The home, an austere little palazzo in terracotta brick, is situated in the middle of Via Boccaccio. The plain façade is interrupted by a graceful loggia opening upon the stupendous panorama of the Valdelsa hillsides sweeping all the way to San Gimignano. The home is now a museum. The main hall at the entrance holds exhibits regarding the life and works of Govanni Boccaccio, his period and the village of Certaldo. In the rooms on the ground floor there are rare and precious editions as well as the autographs of great men that have visited the Boccaccio Home. On the ground floor you may also see an audiovisual about the life and works of the Great Man of Certaldo and about the activities of the Giovanni Boccaccio National Institute that administrates the museum. Going upstairs one finds the large library; open to scholars, it hosts a unique collection of works dedicated to Boccaccio in the Italian language and in various other languages. A selection of these may be seen by all and are shown in a case situated in the frescoed room. This is the heart of the home. Here is the large fresco by Pietro Benvenuti, neoclassic painter, commissioned at the beginning of the nineteenth century by the marquise Carlotta Lenzoni dei Medici, who had the home restored and first donated the library, which has grown over the decades. On the top floor it is possible to visit the beautiful loggia that faces the stupendous panorama of the Valdelsa.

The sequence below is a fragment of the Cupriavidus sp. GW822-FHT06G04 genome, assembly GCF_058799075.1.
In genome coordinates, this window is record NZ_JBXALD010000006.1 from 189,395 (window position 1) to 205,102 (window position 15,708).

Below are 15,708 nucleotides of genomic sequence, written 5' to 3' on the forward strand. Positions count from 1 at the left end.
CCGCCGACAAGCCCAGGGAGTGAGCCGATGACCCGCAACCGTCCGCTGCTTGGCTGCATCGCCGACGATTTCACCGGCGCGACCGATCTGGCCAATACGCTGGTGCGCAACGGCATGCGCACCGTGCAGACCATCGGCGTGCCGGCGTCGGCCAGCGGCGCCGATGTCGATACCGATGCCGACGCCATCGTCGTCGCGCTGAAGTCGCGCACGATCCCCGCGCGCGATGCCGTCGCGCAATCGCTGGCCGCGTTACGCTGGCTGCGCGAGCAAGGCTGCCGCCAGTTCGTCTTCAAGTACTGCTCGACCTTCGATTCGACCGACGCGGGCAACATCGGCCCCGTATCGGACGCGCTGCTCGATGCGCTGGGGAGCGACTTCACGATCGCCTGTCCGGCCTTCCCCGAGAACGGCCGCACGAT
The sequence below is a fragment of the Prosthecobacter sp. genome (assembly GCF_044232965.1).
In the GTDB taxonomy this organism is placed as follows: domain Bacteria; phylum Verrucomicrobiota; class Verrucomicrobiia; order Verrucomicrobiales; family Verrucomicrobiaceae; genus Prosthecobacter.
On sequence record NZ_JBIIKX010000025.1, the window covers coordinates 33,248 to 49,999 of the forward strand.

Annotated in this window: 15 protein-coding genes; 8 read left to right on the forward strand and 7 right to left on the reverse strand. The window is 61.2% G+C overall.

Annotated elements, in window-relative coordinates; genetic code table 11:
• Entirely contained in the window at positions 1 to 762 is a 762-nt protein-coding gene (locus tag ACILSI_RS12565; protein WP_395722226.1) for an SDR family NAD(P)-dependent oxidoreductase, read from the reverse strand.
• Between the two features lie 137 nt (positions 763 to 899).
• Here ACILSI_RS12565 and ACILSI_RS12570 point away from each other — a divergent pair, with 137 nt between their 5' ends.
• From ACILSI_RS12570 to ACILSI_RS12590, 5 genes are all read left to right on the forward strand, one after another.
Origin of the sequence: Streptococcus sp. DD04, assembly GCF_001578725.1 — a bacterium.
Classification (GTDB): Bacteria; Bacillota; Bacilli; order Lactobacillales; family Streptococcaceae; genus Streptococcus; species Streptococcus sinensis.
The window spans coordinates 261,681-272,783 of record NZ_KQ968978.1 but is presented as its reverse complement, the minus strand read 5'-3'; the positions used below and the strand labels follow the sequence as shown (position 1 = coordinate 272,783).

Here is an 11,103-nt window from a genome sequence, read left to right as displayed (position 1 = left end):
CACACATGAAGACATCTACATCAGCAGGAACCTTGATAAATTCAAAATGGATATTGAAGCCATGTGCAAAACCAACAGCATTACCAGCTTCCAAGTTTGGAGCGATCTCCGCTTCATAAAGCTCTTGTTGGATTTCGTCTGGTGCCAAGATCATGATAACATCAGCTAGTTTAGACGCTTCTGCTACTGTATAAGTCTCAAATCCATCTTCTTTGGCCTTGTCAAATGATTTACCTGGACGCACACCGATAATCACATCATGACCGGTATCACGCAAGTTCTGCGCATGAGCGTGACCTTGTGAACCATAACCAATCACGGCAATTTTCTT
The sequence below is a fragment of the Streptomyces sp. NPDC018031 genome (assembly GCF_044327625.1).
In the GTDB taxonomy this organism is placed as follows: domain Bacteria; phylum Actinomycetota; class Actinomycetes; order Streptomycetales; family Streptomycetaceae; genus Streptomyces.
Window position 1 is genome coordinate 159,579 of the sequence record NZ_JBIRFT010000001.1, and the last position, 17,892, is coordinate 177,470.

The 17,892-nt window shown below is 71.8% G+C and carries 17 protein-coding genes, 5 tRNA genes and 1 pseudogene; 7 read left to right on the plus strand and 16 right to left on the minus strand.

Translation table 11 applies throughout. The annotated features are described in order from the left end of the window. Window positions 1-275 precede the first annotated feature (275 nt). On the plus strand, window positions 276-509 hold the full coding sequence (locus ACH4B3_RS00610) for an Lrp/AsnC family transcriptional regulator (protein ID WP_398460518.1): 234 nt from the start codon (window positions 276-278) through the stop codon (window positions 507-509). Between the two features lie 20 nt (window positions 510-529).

• Address: Museo Casa Bendandi Osservatorio Sismologico via Manara 17 48018 Faenza Telefono 338 8188688 Fax 0546 25206 Presidente: Dott.ssa Paola Pescerelli Lagorio
  • Visiting Hours: every wednesday from 8.00 pm to 10.30 pm and tour on appointment
  • Website: Osservatorio Bendandi
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Faenza (Ravenna)